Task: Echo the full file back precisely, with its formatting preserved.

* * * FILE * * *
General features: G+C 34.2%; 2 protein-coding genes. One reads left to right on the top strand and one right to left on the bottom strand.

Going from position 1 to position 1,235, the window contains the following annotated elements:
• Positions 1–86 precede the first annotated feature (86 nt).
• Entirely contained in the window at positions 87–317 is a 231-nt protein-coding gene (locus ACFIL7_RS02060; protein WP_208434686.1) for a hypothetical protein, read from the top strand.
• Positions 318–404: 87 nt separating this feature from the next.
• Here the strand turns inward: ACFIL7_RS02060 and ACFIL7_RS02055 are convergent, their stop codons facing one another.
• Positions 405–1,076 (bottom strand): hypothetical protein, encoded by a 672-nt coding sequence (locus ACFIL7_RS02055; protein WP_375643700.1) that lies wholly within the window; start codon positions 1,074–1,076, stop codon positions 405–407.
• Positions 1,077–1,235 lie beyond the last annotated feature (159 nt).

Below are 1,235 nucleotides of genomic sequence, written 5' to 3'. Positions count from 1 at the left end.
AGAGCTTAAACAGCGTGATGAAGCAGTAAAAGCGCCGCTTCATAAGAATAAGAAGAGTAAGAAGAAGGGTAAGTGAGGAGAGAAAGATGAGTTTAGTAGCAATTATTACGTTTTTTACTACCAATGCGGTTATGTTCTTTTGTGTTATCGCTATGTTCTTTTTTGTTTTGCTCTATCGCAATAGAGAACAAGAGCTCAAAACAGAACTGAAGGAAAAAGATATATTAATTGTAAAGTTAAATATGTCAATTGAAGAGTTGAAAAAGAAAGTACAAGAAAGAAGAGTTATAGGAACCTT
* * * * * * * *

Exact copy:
General features: G+C 34.2%; 2 protein-coding genes. One reads left to right on the top strand and one right to left on the bottom strand.

Going from position 1 to position 1,235, the window contains the following annotated elements:
• Positions 1–86 precede the first annotated feature (86 nt).
• Entirely contained in the window at positions 87–317 is a 231-nt protein-coding gene (locus ACFIL7_RS02060; protein WP_208434686.1) for a hypothetical protein, read from the top strand.
• Positions 318–404: 87 nt separating this feature from the next.
• Here the strand turns inward: ACFIL7_RS02060 and ACFIL7_RS02055 are convergent, their stop codons facing one another.
• Positions 405–1,076 (bottom strand): hypothetical protein, encoded by a 672-nt coding sequence (locus ACFIL7_RS02055; protein WP_375643700.1) that lies wholly within the window; start codon positions 1,074–1,076, stop codon positions 405–407.
• Positions 1,077–1,235 lie beyond the last annotated feature (159 nt).

Below are 1,235 nucleotides of genomic sequence, written 5' to 3'. Positions count from 1 at the left end.
AGAGCTTAAACAGCGTGATGAAGCAGTAAAAGCGCCGCTTCATAAGAATAAGAAGAGTAAGAAGAAGGGTAAGTGAGGAGAGAAAGATGAGTTTAGTAGCAATTATTACGTTTTTTACTACCAATGCGGTTATGTTCTTTTGTGTTATCGCTATGTTCTTTTTTGTTTTGCTCTATCGCAATAGAGAACAAGAGCTCAAAACAGAACTGAAGGAAAAAGATATATTAATTGTAAAGTTAAATATGTCAATTGAAGAGTTGAAAAAGAAAGTACAAGAAAGAAGAGTTATAGGAACCTT